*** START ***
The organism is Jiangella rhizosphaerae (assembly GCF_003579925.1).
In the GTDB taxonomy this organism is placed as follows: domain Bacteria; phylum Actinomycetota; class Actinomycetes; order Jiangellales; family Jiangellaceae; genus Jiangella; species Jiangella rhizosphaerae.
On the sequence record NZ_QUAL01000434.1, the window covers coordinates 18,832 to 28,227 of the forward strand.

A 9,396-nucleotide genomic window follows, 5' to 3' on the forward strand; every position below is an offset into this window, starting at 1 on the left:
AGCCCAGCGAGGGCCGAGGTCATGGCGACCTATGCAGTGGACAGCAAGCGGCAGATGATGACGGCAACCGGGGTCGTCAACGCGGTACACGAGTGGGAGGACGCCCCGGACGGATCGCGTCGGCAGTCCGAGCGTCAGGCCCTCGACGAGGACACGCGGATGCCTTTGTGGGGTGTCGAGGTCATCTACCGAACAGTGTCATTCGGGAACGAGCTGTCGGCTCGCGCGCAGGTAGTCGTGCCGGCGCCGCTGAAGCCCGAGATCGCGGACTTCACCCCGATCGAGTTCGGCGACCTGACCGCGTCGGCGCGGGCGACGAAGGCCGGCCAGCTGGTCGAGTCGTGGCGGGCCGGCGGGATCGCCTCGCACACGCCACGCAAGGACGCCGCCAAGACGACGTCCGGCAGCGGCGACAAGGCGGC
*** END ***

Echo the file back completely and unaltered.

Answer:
The organism is Jiangella rhizosphaerae (assembly GCF_003579925.1).
In the GTDB taxonomy this organism is placed as follows: domain Bacteria; phylum Actinomycetota; class Actinomycetes; order Jiangellales; family Jiangellaceae; genus Jiangella; species Jiangella rhizosphaerae.
On the sequence record NZ_QUAL01000434.1, the window covers coordinates 18,832 to 28,227 of the forward strand.

A 9,396-nucleotide genomic window follows, 5' to 3' on the forward strand; every position below is an offset into this window, starting at 1 on the left:
AGCCCAGCGAGGGCCGAGGTCATGGCGACCTATGCAGTGGACAGCAAGCGGCAGATGATGACGGCAACCGGGGTCGTCAACGCGGTACACGAGTGGGAGGACGCCCCGGACGGATCGCGTCGGCAGTCCGAGCGTCAGGCCCTCGACGAGGACACGCGGATGCCTTTGTGGGGTGTCGAGGTCATCTACCGAACAGTGTCATTCGGGAACGAGCTGTCGGCTCGCGCGCAGGTAGTCGTGCCGGCGCCGCTGAAGCCCGAGATCGCGGACTTCACCCCGATCGAGTTCGGCGACCTGACCGCGTCGGCGCGGGCGACGAAGGCCGGCCAGCTGGTCGAGTCGTGGCGGGCCGGCGGGATCGCCTCGCACACGCCACGCAAGGACGCCGCCAAGACGACGTCCGGCAGCGGCGACAAGGCGGC